- Do you think it is possible to reform the United Nations to serve as an effective institution of global governance? Why or why not?
- Assuming for a moment that it is possible to reform the UN, the most promising institution we have at present, what changes would need to be made? And, perhaps more important, how might these changes be strategically pursued?
- Do you think an alternative institution should be established to replace the UN, such as “The Earth Federation” movement? If so, what should it comprise and how would it function differently than the current UN? How might this institution be established? Consider the arguments that could be made to encourage sovereign nations to join such an institution that challenges almost all current global norms. (See additional resources below.)
POSSIBILITIES FOR ACTION
- Communicate your concerns to your elected officials about the need to fully participate in global governance; suggest UN reforms; or design a new global system of governance. Write a letter based on key points that come from your discussion of the questions above.
Discussion 2 (Going Deeper): International Law
In preparation for this discussion watch the extended interview with Peter Weiss (below) and the sections of AGSS that correspond to international law, the ICC and the ICJ.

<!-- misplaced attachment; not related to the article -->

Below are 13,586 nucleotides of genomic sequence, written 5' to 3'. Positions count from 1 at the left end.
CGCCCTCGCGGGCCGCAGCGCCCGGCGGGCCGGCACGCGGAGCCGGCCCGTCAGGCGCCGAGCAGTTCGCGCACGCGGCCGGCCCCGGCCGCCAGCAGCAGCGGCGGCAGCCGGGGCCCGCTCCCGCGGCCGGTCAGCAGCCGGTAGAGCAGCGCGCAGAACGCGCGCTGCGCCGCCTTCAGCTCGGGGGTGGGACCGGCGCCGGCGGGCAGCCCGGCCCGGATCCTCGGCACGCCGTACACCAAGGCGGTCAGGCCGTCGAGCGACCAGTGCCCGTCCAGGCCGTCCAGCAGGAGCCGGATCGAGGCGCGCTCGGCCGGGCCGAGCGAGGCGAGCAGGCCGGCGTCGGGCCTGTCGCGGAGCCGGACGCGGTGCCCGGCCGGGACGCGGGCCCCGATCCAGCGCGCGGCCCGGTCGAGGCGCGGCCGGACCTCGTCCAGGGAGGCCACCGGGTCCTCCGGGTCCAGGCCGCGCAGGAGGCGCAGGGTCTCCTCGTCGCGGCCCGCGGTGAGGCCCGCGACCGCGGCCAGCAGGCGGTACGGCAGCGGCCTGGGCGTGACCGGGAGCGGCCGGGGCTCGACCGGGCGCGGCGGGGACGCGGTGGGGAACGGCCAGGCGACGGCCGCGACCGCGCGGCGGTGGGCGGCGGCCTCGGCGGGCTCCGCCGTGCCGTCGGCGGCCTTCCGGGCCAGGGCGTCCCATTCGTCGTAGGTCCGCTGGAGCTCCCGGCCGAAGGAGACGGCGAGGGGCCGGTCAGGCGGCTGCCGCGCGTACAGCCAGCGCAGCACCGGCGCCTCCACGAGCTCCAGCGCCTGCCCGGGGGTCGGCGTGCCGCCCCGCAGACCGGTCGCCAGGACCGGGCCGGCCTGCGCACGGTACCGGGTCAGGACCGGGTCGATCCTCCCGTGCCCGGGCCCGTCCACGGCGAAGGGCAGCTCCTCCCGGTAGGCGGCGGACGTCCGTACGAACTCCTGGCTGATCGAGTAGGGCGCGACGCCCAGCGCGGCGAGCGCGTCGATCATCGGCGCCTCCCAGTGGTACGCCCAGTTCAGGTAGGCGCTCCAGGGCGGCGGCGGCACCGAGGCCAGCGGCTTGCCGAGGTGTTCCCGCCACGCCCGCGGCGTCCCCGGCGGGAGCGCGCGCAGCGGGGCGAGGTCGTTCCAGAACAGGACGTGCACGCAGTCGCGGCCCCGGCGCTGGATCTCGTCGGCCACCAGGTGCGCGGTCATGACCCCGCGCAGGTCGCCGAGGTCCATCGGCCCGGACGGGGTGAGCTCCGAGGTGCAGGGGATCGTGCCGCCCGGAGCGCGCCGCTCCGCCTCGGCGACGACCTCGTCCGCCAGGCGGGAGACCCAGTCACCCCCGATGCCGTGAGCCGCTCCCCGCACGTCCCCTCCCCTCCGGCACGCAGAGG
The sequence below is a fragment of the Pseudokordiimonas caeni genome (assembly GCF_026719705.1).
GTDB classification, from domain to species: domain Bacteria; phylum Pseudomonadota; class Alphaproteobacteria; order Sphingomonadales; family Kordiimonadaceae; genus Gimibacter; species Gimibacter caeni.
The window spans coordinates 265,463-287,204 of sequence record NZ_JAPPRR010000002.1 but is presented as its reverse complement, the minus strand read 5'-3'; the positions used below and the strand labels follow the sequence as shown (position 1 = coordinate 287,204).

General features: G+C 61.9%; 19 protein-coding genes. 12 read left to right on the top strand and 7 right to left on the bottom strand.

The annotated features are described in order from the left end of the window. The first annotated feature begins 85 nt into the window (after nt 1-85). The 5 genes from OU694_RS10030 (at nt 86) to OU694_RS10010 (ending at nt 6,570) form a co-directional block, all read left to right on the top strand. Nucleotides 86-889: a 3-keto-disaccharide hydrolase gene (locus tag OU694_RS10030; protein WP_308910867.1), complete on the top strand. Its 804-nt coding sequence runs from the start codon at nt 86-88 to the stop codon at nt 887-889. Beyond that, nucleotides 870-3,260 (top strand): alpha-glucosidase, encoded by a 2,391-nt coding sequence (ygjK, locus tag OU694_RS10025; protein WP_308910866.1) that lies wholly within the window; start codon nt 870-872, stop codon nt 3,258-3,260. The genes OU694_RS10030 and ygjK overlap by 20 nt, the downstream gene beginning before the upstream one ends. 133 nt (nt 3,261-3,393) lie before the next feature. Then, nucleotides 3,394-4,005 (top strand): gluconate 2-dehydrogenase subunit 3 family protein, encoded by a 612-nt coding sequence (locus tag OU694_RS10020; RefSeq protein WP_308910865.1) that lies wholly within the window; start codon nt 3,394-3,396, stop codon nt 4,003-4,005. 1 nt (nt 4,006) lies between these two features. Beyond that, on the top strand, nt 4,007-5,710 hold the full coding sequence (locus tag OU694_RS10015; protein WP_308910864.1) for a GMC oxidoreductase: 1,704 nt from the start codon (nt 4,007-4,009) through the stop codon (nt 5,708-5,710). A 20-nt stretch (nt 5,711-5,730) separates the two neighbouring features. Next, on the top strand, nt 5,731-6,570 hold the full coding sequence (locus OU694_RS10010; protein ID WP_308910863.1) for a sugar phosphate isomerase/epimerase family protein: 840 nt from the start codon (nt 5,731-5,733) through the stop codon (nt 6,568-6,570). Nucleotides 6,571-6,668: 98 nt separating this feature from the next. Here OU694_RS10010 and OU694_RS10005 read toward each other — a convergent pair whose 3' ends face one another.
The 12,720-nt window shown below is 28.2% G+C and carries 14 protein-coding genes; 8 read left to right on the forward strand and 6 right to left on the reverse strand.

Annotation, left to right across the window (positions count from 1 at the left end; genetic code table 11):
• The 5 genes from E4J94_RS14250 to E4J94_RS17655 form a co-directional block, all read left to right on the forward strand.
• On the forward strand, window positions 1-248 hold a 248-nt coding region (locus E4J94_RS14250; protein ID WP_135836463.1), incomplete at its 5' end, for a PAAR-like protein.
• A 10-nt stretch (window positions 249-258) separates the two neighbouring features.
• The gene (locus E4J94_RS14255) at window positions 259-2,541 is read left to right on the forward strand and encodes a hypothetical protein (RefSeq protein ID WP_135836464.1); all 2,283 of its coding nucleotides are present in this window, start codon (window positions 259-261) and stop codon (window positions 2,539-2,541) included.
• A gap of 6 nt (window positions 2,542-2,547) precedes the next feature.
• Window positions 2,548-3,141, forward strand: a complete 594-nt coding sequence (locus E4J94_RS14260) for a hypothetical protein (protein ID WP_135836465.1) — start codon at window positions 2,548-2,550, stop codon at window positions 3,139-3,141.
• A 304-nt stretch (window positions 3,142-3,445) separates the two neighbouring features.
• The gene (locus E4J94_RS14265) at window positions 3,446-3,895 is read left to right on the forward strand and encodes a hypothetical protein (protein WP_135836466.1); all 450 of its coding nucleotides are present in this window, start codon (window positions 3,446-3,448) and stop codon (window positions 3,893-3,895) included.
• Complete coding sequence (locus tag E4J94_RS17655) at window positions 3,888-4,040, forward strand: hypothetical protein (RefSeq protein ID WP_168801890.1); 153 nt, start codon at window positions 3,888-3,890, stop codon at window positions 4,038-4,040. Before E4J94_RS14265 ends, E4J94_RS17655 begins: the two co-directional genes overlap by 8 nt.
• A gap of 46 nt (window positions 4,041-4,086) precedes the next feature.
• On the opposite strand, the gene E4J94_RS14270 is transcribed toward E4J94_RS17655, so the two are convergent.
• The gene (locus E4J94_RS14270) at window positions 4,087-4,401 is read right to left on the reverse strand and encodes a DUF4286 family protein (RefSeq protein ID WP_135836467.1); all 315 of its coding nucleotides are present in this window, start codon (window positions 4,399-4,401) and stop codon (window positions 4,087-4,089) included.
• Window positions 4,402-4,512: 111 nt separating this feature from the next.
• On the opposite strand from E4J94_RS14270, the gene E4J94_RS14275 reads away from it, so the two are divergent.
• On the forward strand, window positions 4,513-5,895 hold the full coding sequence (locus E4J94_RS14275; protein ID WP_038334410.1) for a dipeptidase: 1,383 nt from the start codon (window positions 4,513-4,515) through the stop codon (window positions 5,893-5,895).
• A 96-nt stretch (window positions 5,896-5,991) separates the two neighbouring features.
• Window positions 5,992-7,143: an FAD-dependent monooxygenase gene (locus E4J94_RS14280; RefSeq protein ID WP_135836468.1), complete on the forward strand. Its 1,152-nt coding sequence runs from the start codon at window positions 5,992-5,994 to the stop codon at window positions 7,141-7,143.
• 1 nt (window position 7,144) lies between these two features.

“The world desperately needs a working system of governance and the closest we have to that is international law.” – Peter Weiss
“Laws are like cobwebs, which may catch small flies, but let wasps and hornets break through.” – Jonathan Swift
Extended Interview: Peter Weiss
( 19 min)
Peter Weiss argues, and his career has demonstrated that international law may be the closest thing we have to a working system of global governance. International law as a mechanism for assuring justice between and among nation states is an essential component of a global peace system. The following questions explore present options, challenges and future potential for international law.
- Three significant limitations to international law need to be addressed. 1) It has no governing body; 2) is based on a piecemeal collection of international precedents (treaties, protocols, memorandums, the UN Charter, etc); and 3) lacks enforceability. Many of these problems are rooted in the dilemma of national sovereignty. Peter Weiss argues that there is not enough enforcement of the norms of international law. So, how might we make international law “real”? If some states won’t participate in or actively circumnavigate international law, how might we get government leaders to take it seriously? What role might or can civil society in strengthening international law?